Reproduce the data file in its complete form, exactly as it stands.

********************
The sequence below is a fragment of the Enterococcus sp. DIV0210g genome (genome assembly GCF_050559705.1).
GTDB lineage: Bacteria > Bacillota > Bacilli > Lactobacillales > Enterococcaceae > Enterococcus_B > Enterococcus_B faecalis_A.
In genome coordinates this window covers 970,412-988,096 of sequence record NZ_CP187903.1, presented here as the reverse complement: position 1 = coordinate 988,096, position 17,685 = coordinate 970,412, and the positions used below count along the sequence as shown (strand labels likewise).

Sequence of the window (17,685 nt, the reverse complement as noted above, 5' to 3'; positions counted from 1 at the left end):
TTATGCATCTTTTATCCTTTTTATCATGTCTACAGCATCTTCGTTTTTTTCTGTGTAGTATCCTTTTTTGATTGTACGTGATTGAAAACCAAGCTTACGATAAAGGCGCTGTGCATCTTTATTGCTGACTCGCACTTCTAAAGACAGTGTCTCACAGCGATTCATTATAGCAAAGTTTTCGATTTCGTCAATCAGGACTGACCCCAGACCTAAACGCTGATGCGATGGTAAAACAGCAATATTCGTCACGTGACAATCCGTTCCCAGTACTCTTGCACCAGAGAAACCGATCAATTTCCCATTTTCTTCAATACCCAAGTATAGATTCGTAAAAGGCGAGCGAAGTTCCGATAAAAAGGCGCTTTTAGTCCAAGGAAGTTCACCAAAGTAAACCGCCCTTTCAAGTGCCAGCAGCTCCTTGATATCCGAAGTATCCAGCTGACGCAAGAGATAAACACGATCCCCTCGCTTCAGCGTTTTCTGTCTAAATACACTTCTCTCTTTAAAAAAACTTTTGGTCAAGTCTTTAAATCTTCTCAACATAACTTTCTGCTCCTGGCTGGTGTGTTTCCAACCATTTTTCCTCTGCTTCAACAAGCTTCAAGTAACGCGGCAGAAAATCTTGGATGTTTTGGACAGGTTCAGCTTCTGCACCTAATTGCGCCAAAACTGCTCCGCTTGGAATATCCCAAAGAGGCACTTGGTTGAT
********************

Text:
The sequence below is a fragment of the Enterococcus sp. DIV0210g genome (genome assembly GCF_050559705.1).
GTDB lineage: Bacteria > Bacillota > Bacilli > Lactobacillales > Enterococcaceae > Enterococcus_B > Enterococcus_B faecalis_A.
In genome coordinates this window covers 970,412-988,096 of sequence record NZ_CP187903.1, presented here as the reverse complement: position 1 = coordinate 988,096, position 17,685 = coordinate 970,412, and the positions used below count along the sequence as shown (strand labels likewise).

Sequence of the window (17,685 nt, the reverse complement as noted above, 5' to 3'; positions counted from 1 at the left end):
TTATGCATCTTTTATCCTTTTTATCATGTCTACAGCATCTTCGTTTTTTTCTGTGTAGTATCCTTTTTTGATTGTACGTGATTGAAAACCAAGCTTACGATAAAGGCGCTGTGCATCTTTATTGCTGACTCGCACTTCTAAAGACAGTGTCTCACAGCGATTCATTATAGCAAAGTTTTCGATTTCGTCAATCAGGACTGACCCCAGACCTAAACGCTGATGCGATGGTAAAACAGCAATATTCGTCACGTGACAATCCGTTCCCAGTACTCTTGCACCAGAGAAACCGATCAATTTCCCATTTTCTTCAATACCCAAGTATAGATTCGTAAAAGGCGAGCGAAGTTCCGATAAAAAGGCGCTTTTAGTCCAAGGAAGTTCACCAAAGTAAACCGCCCTTTCAAGTGCCAGCAGCTCCTTGATATCCGAAGTATCCAGCTGACGCAAGAGATAAACACGATCCCCTCGCTTCAGCGTTTTCTGTCTAAATACACTTCTCTCTTTAAAAAAACTTTTGGTCAAGTCTTTAAATCTTCTCAACATAACTTTCTGCTCCTGGCTGGTGTGTTTCCAACCATTTTTCCTCTGCTTCAACAAGCTTCAAGTAACGCGGCAGAAAATCTTGGATGTTTTGGACAGGTTCAGCTTCTGCACCTAATTGCGCCAAAACTGCTCCGCTTGGAATATCCCAAAGAGGCACTTGGTTGAT